Wednesday, November 13

Transport at standstill as debris clog rivers

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KAPIT: Riverine transport here came to a standstill yesterday as a massive amount of dead wood, sawn timber and other debris clogged the Baleh and Rajang rivers from 7am.

NO WAY THROUGH: Driftwood in the river makes it impossible for boats to travel.

Locals called the phenomenon ‘bah tuggal’, which happened after parts of the riverbank is believed to have collapsed, causing havoc among local residents dependent on the river for transport.

As news spread, local residents flocked to the waterfront to see the phenomenon for themselves.

At the Kapit-Sibu Express Terminal, those waiting to pick up relatives and friends from Sibu were speaking anxiously on their phones as no express boats could get through.

Retiree Wasli Nor said a possible explanation could be riverbank erosion in Baleh, which was a logging hub.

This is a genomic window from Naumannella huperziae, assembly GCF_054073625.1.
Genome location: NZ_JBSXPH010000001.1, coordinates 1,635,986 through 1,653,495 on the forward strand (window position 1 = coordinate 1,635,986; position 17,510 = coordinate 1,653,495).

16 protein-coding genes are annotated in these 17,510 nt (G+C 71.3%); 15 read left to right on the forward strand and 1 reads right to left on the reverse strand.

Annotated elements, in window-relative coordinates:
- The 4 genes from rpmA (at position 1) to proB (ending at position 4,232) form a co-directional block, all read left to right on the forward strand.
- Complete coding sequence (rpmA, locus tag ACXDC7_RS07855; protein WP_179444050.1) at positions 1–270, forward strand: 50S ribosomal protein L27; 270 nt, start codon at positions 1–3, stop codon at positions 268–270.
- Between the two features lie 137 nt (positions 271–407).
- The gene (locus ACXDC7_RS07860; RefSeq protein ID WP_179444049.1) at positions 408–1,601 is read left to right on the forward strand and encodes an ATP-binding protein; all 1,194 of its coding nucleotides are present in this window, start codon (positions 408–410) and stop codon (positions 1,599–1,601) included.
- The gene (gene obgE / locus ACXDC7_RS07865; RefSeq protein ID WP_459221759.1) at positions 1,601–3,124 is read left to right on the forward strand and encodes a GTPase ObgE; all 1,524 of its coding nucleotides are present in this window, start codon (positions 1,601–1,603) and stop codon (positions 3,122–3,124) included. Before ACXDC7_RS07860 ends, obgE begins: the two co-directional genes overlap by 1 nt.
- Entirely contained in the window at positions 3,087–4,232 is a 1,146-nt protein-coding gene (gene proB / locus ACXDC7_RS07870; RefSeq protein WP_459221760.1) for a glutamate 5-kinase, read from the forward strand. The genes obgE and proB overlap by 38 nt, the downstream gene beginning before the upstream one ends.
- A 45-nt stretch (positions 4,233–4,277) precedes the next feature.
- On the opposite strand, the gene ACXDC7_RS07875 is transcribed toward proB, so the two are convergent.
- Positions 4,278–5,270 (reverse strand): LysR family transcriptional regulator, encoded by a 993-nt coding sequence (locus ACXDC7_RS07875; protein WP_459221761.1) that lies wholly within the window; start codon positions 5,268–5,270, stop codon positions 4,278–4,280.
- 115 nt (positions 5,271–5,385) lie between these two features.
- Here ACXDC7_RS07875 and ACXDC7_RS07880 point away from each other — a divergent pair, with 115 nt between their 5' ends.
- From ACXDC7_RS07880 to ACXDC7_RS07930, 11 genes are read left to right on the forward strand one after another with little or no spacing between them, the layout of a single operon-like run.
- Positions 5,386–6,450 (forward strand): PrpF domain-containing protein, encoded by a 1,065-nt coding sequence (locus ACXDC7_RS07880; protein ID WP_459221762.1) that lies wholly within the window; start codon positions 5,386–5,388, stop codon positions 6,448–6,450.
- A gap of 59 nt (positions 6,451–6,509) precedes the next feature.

“There were massive deposits of dead wood, gravel, and sand,caused by soil and riverbank erosion. Heavy rain may have caused a sudden surge in water level and the deposits collapsed and washed down river,” he said.

Kapit District Council acting secretary Kelimbit Sibat cautioned those dependent on water transport to exercise extreme care, and especially look out for submerged deadwood.

Sergeant Getah Untam, from the Kapit police, said by 3pm the floating debris had reached Sungai Ensilai and was likely to have reached Song by last night.

“Early Friday morning the debris would probably arrive in Sibu. Boat operators should be very careful,” he warned.

Meanwhile, YH Wong said the phenomenon was probably the first sign of more problems to come.

“The water would probably flood Kapit by midnight (today). People should stay vigilant and on guard to get ready for evacuation in case of emergency to higher ground,” he advised.

A local Iban, who wished to remain anonymous, said the rare occurrence was a bad omen.

“It has never occurred over the past 50 years that such a large amount of debris flowed down to completely cover the river, blocking any navigable passage,” he said.

An elderly Chinese man agreed with him, saying this could be the first signal of ‘the end of the world’.

“Because of human destruction to nature. So Mother Nature wants to punish the greed of human activities,” said the man who also requested anonymity.